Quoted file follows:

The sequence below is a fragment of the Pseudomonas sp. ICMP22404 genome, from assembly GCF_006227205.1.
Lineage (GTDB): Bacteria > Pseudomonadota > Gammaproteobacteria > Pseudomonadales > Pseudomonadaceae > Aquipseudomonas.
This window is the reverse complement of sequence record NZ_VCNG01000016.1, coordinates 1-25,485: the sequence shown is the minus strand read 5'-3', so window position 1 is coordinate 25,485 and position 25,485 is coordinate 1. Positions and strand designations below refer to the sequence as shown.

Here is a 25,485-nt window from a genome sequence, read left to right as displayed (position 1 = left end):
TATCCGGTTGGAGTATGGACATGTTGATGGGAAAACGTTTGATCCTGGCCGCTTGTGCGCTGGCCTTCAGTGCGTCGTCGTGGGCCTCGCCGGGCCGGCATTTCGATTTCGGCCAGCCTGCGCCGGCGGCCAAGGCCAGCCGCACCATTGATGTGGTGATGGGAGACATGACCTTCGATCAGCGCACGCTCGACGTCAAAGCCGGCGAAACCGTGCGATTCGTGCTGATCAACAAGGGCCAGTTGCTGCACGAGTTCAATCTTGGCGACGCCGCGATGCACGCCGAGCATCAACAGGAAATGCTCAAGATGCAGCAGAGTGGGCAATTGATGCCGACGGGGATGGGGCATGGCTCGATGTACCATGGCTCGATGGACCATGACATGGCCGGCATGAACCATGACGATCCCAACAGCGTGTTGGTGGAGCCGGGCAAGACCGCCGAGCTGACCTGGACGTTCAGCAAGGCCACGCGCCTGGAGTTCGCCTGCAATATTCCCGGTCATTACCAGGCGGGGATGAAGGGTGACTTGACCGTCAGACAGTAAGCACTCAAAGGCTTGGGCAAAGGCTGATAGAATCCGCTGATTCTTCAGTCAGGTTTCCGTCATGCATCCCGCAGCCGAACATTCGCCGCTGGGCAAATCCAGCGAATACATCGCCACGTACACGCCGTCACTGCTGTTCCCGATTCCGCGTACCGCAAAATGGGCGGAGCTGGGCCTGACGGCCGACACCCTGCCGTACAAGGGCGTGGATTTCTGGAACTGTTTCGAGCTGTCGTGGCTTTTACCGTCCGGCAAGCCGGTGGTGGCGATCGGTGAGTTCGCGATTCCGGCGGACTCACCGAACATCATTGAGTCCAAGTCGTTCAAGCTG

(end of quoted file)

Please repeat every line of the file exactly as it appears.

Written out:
The sequence below is a fragment of the Pseudomonas sp. ICMP22404 genome, from assembly GCF_006227205.1.
Lineage (GTDB): Bacteria > Pseudomonadota > Gammaproteobacteria > Pseudomonadales > Pseudomonadaceae > Aquipseudomonas.
This window is the reverse complement of sequence record NZ_VCNG01000016.1, coordinates 1-25,485: the sequence shown is the minus strand read 5'-3', so window position 1 is coordinate 25,485 and position 25,485 is coordinate 1. Positions and strand designations below refer to the sequence as shown.

Here is a 25,485-nt window from a genome sequence, read left to right as displayed (position 1 = left end):
TATCCGGTTGGAGTATGGACATGTTGATGGGAAAACGTTTGATCCTGGCCGCTTGTGCGCTGGCCTTCAGTGCGTCGTCGTGGGCCTCGCCGGGCCGGCATTTCGATTTCGGCCAGCCTGCGCCGGCGGCCAAGGCCAGCCGCACCATTGATGTGGTGATGGGAGACATGACCTTCGATCAGCGCACGCTCGACGTCAAAGCCGGCGAAACCGTGCGATTCGTGCTGATCAACAAGGGCCAGTTGCTGCACGAGTTCAATCTTGGCGACGCCGCGATGCACGCCGAGCATCAACAGGAAATGCTCAAGATGCAGCAGAGTGGGCAATTGATGCCGACGGGGATGGGGCATGGCTCGATGTACCATGGCTCGATGGACCATGACATGGCCGGCATGAACCATGACGATCCCAACAGCGTGTTGGTGGAGCCGGGCAAGACCGCCGAGCTGACCTGGACGTTCAGCAAGGCCACGCGCCTGGAGTTCGCCTGCAATATTCCCGGTCATTACCAGGCGGGGATGAAGGGTGACTTGACCGTCAGACAGTAAGCACTCAAAGGCTTGGGCAAAGGCTGATAGAATCCGCTGATTCTTCAGTCAGGTTTCCGTCATGCATCCCGCAGCCGAACATTCGCCGCTGGGCAAATCCAGCGAATACATCGCCACGTACACGCCGTCACTGCTGTTCCCGATTCCGCGTACCGCAAAATGGGCGGAGCTGGGCCTGACGGCCGACACCCTGCCGTACAAGGGCGTGGATTTCTGGAACTGTTTCGAGCTGTCGTGGCTTTTACCGTCCGGCAAGCCGGTGGTGGCGATCGGTGAGTTCGCGATTCCGGCGGACTCACCGAACATCATTGAGTCCAAGTCGTTCAAGCTG